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Lecture 5

Evolution - Week 5

8 Pages
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Department
Psychology
Course Code
Psychology 3229A/B
Professor
Scott Mac Dougall- Shackleton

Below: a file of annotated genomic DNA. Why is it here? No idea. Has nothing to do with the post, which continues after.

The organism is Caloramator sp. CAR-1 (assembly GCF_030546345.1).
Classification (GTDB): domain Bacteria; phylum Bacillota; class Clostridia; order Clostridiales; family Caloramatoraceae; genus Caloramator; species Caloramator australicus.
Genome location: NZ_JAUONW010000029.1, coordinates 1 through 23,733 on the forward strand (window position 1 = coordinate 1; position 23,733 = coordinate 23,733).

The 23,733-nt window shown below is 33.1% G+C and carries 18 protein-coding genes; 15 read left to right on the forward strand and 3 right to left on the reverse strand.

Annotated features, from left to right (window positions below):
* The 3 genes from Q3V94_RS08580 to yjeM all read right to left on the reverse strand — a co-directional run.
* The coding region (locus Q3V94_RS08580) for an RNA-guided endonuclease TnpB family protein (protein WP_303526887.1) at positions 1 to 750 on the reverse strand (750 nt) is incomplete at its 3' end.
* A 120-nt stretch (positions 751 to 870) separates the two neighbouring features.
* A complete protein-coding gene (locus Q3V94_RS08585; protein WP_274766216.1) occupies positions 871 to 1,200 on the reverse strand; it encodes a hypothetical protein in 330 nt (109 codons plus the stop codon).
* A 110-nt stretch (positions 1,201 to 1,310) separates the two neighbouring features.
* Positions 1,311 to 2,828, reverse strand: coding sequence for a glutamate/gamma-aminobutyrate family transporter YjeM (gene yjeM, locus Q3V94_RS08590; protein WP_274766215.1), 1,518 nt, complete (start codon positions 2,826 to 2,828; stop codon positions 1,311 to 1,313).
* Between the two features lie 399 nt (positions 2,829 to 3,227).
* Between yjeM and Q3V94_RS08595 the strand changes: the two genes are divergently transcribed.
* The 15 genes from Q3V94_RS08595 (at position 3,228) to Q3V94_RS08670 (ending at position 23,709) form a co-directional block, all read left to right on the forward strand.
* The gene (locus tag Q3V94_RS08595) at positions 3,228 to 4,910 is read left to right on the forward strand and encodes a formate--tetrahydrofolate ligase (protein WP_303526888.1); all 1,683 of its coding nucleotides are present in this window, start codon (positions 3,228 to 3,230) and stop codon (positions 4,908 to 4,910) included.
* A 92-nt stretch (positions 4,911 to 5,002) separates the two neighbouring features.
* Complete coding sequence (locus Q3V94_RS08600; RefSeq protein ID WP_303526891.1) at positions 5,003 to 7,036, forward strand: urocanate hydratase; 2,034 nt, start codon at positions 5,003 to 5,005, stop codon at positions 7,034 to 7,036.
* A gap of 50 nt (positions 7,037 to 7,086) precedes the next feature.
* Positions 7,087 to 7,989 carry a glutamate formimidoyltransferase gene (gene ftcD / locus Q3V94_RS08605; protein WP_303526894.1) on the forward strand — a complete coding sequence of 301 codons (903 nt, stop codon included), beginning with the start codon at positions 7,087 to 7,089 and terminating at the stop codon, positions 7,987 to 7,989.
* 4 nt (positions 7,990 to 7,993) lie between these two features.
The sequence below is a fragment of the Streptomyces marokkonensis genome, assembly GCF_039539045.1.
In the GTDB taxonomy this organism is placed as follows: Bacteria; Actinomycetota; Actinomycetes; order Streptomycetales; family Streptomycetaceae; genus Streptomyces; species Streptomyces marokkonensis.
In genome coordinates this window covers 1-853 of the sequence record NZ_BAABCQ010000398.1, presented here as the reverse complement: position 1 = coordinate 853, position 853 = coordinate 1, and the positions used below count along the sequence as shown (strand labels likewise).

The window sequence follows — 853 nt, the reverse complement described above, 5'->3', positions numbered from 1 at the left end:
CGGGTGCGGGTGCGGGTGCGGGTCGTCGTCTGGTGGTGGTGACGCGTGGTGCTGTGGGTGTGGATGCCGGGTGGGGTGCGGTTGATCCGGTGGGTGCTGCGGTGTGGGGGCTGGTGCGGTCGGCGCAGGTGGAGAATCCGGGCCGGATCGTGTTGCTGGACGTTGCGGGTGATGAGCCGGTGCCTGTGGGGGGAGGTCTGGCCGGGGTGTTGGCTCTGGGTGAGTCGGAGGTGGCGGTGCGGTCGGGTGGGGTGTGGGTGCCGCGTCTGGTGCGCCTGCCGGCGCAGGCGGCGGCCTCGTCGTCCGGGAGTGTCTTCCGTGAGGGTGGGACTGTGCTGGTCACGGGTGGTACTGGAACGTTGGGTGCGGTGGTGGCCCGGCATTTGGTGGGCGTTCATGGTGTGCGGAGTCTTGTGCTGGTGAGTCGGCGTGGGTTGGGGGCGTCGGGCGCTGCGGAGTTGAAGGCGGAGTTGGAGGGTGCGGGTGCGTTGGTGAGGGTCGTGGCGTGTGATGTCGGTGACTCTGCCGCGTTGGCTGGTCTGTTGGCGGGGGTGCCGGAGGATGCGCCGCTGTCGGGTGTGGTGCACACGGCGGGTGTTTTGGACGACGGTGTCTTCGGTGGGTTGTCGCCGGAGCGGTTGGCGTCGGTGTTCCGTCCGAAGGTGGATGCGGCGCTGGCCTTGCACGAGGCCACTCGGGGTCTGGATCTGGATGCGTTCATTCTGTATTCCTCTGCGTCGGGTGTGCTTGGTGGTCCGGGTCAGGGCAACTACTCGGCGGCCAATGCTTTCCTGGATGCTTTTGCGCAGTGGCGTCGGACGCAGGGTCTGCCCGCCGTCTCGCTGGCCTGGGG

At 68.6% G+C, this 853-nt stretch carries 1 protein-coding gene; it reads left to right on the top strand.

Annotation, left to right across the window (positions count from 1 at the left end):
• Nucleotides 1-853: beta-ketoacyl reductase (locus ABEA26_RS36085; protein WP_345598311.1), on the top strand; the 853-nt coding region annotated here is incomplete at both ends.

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Week 5 - Cognitive Development Unit 5.1- Development and Innateness ● Development ● Nature/nurture fallacy ● Development as an epigenetic process ● Contributions to development ● Genes and environment ● Nature/nurture controversy ● Debate between early ethologists and comparative psychologists (behaviourists) ● Reflected ongoing nativism/empiricism debate ● Nature vs nurture ● Debate reflects false dichotomy ● Is a field's area due more to) its length of width? (Hebb) ● Is a cake due more to the recipe or its ingredients? (Bateson) ● Historical exchange between psychology and ethology ● Lehrman and Lorenz ● Lehrman's critique of 'instinct' successful, but resulted in popular rejection of genetic contribution to behaviour ● Concept of instinct ● Problem in defining instinct ● Instinctive or innate behaviours usually: ● Appear during development ● Stereotyped ● Complete (don't have to practice it) ● However, may be result of similar environment, not genetic influence (eg. Imprinting) ● Innate behaviour may be modified by experience ● Gull chicks peck at parent's bill to elicit food regurgitation immediately after hatch (instinctive behaviour) ● However, behaviour modified during first week ● Rotate heads to grasp parent's bill ● Become more specific in which stimuli will elicit pecking ● Robins - if put tuft of red feathers on a branch, male robins attack it ● Signed stimulus is something that elicits an instinctive response ● At birth, can put anything red in front of them, and they will peck, but as they get older, they discriminate against stimuli more ● Shows that even instinctive behaviours are modified by experience (not genetically determined) ● Learning is influenced by genetics ● Variation in preparedness to learn ● Eg. Language learning ● Eg. taste aversion learning ● Rats learn to associate taste with illness and light with electric shock ● Used lithium chloride to make them sick ● Garcia effect - ● Broke all rules of learning (before, learning had to have close contingency, but in this case, rats don't get sick until about a day later; most times learning needs many trials, but this only needs one trial) ● We have an instinctive tendency to pair food and sickness ● Birds learn to associate visual cue with illness ● Even though these seemingly environmentally-learned behaviours ● Modularity ● One of the tenets of evolutionary psychology is that the mind is modular ● Consisting of functionally distinct units ● Rather than an all-purpose general machine, it is more like a swiss army knife ● One of the fundamental assumptions of evolutionary psychology is that the human mind is modular. There are different domain-specific psychological modules to deal with adaptive problems in distinct areas of life. There are no domain-general psychological modules, because there are no domain- general adaptive problems. ● Learning - ultimate aspects ● Could have behaviours that are more or less influenced by experience (and will be more plastic) ● Benefits ● Flexibility and adaptability of responses to changes in environment ● Learning provides a way to change in order to meet challenges produced by environment ● If we live in a long-term, steady, predictable environment, cost of learning may actually outweigh benefits ● Costs ● Requires time/experience with environment ● Risk of learning maladaptive behaviour (mistakes) ● Learned behaviours: unpredictable environments ● Innate behaviours: predictable environments ● Development ● Is a process of gene-environment interactions ● Influence of environment may vary at different periods of development and among traits ● Environment can have influence at different stages; not all stages are the same ● Epigenesis ● Development as a process in which each stage in the growth and differentiation of an individual arises from the preceding stage (where you've been, how they've developed so far) through the joint action of genetic and environmental determinants ● At any point in ontogeny, current phenotype sets stage for further development guided by genes whose expression are more or less modified by environmental influences ● Waddington's Epigenetic landscape ● As cells differentiate (in embryonic development) to become a particular tissue, it becomes very hard for it to change it's track ● If we think of a ball rolling downhill as development over time, would be hard to get it to roll down the other side of the valley once it's already started on the path on one side ● Cognitive Development ● Evolutionary psychological approach ● Cognition is modular ● Domain specific modules ● Innate preparedness to learn specific things - eg. L.A.D. ● "mental organs" ● Innate cognitive modules? ● Languages - prepared to learn language, so long as we're exposed to it ● Folk biology - know that living things are different from non-living things ● Folk physics (physicist in the cradle) ● We live in a world of Newtonian physics (eg. Gravity and objects behave certain ways ● Physical constants have been in place since the evolution of life ● Why would we need to learn about these? ● Eg. Object permanence - we know objects still exist even when they disappear ● Jean Piaget - argued object permanence resulted from experience with objects ● Young infants - when objects are not present, they no longer exist in their cognitive world (won't search for hidden object (an acquired skill) ● Infants will not search for hidden object until approximately 9 months ● Following ability to reach and handle objects ● Lack of object permanence? Or lack of ability to plan and execute reaching tasks? ● Piaget's experiments have been criticized and thought infants learned object permanence earlier ● Habituation-dishabituation paradigm ● Popular experiment paradigm uses looking behaviour when judging interest in infants (track eye/head movements) ● Show a novel toy to an infant, they will become interested and look; once they become habituated, will lose interest and stop looking ● Violation of expectancy should lead to longer looking times ● Barrier passes right through the object in this experiment ● Adults: would violate our expectations ● Infants: look more at impossible events rather than possible ones ● With possible event, infants aren’t very interested; spent longer looking at impossible event ● Infants have object permanence prior to extensive experience handling objects ● Suggests innate 'folk physics' module ● Other evidence? ● Seeing this would violate expectations and look odd ● We know that things that move together are usually part of the same object ● With connected stick, children dishabituate ● When broken stick, it's almost like it's a brand new display (infants have a pre- existing notion of wholes) ● Physical principles of infants ● Objects move as wholes on continuous paths ● No teleportation ● Objects cannot occupy the same space of pass through each other ● No ghosts ● Objects must contact each other to influence motion ● Recognizing conspecifics ● Infants spend more time looking at face-like objects than other shapes ● Argument of a face recognition module ● Face recognition ● Realistic and simple faces elicit increased looking in newborns ● 4 month olds more interested in realistic face ● 2 processes of face recognition ● Conspec (*spec=species) ● Innate attentiveness to face-like configuration ● There's some species-species recognition module ● Conlearn ● Development of attention to finer details of face ● More slowly developing property Unit 5.2 - Theory of Mind ● Ability to understand that others have intentions and beliefs that may or may not match one's own ● Test ● False belief test ● Ask what someone else would think about an unexpected outcome ● Eg. 2 dolls ● One doll moves a toy in the absence of the second ● Second returns, where will they look? ● Ability to infer false beliefs emerges at 4-5 years old ● Pre-4 or 5 year olds also fail to remember what they initially thought ● Study of pencils in a Smarties box ● Child says they think there is candy in the box ● After being shown it's coloured pencils, they say they thought there were pencils in the box ● How does theory of mind develop? ● Test is pass or fail (one problem with this test) ● Is development all or none? ● False belief test ● Children look at correct location prior to stating incorrect location ● Development gradual and cumulative ● Role of experience ● Children with older siblings pass false belief test earlier ● Forced to consider motivations of others sooner? ● Experience important in development, but likely not required ● Autism ● Autistic children have difficulty with theory of mind ● Specific modular deficit? ● Other disorders have no deficit ● Down's syndrome ●